|CatalogItemSeo||CatalogItemSeoDataTable||Stores URL, Title, Keywords and Description for the languages chosen at Catalog level|
|Variation||VariationDataTable||Data regarding Weight, Fallback price, max and min orderable amount and related information|
|CatalogAssociation||CatalogAssociationDataTable||Associations like CrossSell, Accessories, Upsell etc. Whatever names and use can be specified|
|Merchant||MerchantDataTable||No UI is present for adding merchants, direct DB inserts of Merchants must be done. UI exist for the use of Merchants when they are added|
|CatalogEntry||CatalogEntryDataTable||Basic system properties, like dates for availability, friendly name etc. Correspond to the system defined part of the MetaClass information|
|SalePrice||SalePriceDataTable||Tiered pricing (differential pricing) defined for individual Entries and specified customers. Note: In R3 the pricing storage and API are changed. This table will remain for compatibility.|
|CatalogItemAsset||CatalogItemAssetDataTable||Usage, and linking, of digital assets in the Asset Management Subsystem. Also includes asset type and asset group name|
|NodeEntryRelation||NodeEntryRelationDataTable||Not currently used for DTOs. Relations between nodes and entries are stored in a CatalogRelationDto in the NodeEntryRelationRow table|
All of the ResponseGroups have relatively straightforward names to describe the data they will load, as the following list shows. If the cumulative set of ResponseGroups used contains CatalogEntryFull, all of the applicable data present is loaded to the entry/DTO, or to an array of entries or as several rows in DTO-tables. Exceptions to the straightforward rules are outlined in the list below.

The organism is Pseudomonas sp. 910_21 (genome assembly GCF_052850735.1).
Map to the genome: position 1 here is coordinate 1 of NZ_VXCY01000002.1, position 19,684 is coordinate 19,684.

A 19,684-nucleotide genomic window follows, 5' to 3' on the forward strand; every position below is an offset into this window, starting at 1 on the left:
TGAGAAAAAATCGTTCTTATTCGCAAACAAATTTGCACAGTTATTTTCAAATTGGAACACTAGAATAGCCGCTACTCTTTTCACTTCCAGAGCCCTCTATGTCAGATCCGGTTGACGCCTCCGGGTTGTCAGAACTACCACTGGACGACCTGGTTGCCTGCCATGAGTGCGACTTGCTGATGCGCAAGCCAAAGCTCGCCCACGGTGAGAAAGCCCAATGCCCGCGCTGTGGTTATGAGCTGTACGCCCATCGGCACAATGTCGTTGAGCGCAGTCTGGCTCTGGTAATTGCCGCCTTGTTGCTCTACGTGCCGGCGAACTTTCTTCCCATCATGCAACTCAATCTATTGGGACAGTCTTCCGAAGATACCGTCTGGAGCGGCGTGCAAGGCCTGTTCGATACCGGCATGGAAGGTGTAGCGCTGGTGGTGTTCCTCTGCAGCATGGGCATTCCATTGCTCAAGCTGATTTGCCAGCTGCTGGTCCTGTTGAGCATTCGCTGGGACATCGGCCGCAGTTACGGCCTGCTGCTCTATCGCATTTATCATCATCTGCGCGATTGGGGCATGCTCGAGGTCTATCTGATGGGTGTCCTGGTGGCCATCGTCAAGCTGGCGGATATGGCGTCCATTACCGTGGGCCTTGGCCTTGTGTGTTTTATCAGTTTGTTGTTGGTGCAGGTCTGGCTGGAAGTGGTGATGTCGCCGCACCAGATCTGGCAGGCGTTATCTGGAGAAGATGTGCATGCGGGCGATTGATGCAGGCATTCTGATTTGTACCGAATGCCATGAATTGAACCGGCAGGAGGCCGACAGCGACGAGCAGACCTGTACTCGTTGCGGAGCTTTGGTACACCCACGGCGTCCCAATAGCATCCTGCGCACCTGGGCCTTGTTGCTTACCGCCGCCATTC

Because data loading is on the agenda in this article we should touch upon a couple of different ways of bringing data from the cache or database. The following summary of data formats will probably be useful as a guide, even if it is a short version in this article.
The usage of DTOs is a quick way of loading a lot of data, even when the CatalogEntryResponseGroup.ResponseGroup.CatalogEntryFull is used. Strong-typed data along with different kinds of binary data are features of DTOs.
Objects are slightly slower to load as a lot of information will be brought up and put together, mostly as strong-typed properties and collections. Assets, for instance, come in the form of a Mediachase.Commerce.Catalog.Objects.ItemAsset array. Another example is the Associations as a Mediachase.Commerce.Catalog.Objects.EntryAssociation array, with ease of use and well-known data types and structures. The following screenshot from Visual Studio shows Assets and Associations along with a few other properties.
Another example is when a Package is loaded a Mediachase.Commerce.Catalog.Objects.Entries type of an Entry array is assembled with a lot of data for each Entry. Each Entry has, for example, SalePrices in the form of Mediachase.Commerce.Catalog.Objects.SalePrices with a SalePrice array and the rest that adheres to the ResponseGroup chosen. This is outlined in the following image.
When loading Entries by the Object-API, defined custom properties are found in an ItemAttributes collection of Mediachase.Commerce.Catalog.Objects.ItemAttribute exposed as string or string at the individual item's level. Also note in the image below the Images and Files properties added by MetaDataPlus (not Assets) in the ItemAttributes collection.